The Minister of Finance and Development Planning, Samuel Tweah, yesterday made a major announcement, concerning the Weah administration’s commitment to improve the lives of the Liberian people.
Speaking at a signing ceremony yesterday involving his Ministry and the European Union (EU), Minister Tweah disclosed that an EU grant of 18.9 million Euros (US$21.5 million) is to provide funding for a Nigerian electricity company to provide electric power to 38,000 people in some of the poorest parts of the capital city, Monrovia.
Among the areas targeted for this major electricity connectivity are Peace Island area, TB Annex (from the Congo Town back road to ELWA Junction, GSA Road, Zubah Town, Rehab Road, SKD Sports Complex (around), Rock Crusher, LBS, and behind the German Embassy in Congo Town.
The provision of electricity to these largely depressed areas in the capital city will go a long way in ensuring that the Weah government’s “pro-poor” agenda in national development is reaching where it matters — the people who really need it.
We hope and pray for three things to happen in the wake of this great initiative designed to help our people. First, company, MBH Power Limited, which has agreed to undertake the design and construction of electricity distribution network in these parts of Monrovia, will do everything in its power to address the increased demand for energy in the above mentioned areas. The Liberian people will expect MBH Power Limited to execute this contract to the letter, so that our people in these depressed areas of Monrovia will, at long last, get the power relief they have be yearning for over decades, and which President George Weah has promised them.
The second thing we pray for is that the people themselves will show their appreciation to their President, to the entire government and to the European Union by cooperating with the contractors as they do their work to bring the people the electricity they desperately need.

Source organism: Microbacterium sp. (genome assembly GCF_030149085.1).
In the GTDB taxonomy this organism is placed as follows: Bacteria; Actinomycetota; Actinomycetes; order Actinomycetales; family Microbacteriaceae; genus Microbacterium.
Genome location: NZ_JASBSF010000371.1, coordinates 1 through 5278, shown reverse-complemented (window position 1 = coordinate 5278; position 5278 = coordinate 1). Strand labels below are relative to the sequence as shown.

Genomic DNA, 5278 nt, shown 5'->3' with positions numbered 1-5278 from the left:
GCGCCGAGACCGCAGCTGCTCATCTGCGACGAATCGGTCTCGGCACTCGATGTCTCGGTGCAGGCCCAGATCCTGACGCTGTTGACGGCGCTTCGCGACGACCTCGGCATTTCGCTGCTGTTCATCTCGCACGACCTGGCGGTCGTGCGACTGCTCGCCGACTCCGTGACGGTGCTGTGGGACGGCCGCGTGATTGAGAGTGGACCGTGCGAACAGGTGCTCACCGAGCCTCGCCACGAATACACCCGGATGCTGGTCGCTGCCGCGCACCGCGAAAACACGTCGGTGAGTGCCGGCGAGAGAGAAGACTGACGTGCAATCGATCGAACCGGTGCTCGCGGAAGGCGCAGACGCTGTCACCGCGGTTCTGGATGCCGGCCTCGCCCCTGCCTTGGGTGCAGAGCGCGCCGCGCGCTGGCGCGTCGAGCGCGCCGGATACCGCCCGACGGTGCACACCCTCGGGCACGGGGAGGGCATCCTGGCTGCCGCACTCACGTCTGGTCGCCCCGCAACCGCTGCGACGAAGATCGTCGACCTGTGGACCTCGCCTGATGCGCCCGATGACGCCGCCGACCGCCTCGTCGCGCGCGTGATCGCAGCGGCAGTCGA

Why do we ask for the people’s cooperation? Because we recall that few years ago as the technicians progressed on the building of Somalia Drive, the very people whom the four-lane expansion and paving of the Drive were meant to help were stealing the contractors’ crutched rocks, tools and equipment and causing many other problems. This must not happen with the impending electricity expansion.
We pray, thirdly, that that the employees of the Liberia Electricity Corporation (LEC) will be faithful to their duties by extending every cooperation and assistance to the Nigerian firm doing the connections. We have heard too many complaints against LEC crews who have failed to bring electricity to the poor and deprived because these hapless people are unable to pay the US$300 demanded by LEC technicians, even though these poor and underprivileged customers have bought their meters and done the proper registration.
One poor woman customer was once told by an LEC technician, “I guarantee that you will get your lights by tomorrow morning, once pay me the US$300.” It has been over two years now since she got her meter and this poor woman, who makes a living by selling rice bread, still has no lights.
Yet the same LEC people complain of power theft. Is it not true that it is this kind of selfish, corrupt and anti-development behavior on the part of very LEC people that encourages this power theft and numerous other problems?
The LEC senior management must do a better job at monitoring and supervising their technicians in the field, if they ever expect to minimize or end power theft.
Another very important announcement that Minister Tweah made at Thursday’s signing ceremony concerned the EU’s serious financial investment in TVET institutions. Said Minister Tweah: “If we must provide electricity to all our people, we need to train more electricians who will bring electric power to the people. Then would not need to send to Ghana or anywhere else to find electricians to do these jobs.”
Yes, the EU, few years ago during the administration of President Ellen Johnson Sirleaf, pledged over US$20 million to empower the Booker Washington Institute (BWI), the Monrovia Vocational and Technical Training Center (MVTC) and other vocational and technical institutions to improve their programs.
We are sure we can depend on Finance and Development Planning Minister Tweah, who is committed to his mission of bringing development to Liberia, to do everything in his power to ensure the successful implementation of the EU plan to improve TVET education in all these institutions. In this way, Liberia will raise the competent man and woman power to develop Liberia not only through electricity but in all aspects of agriculture and industrialization.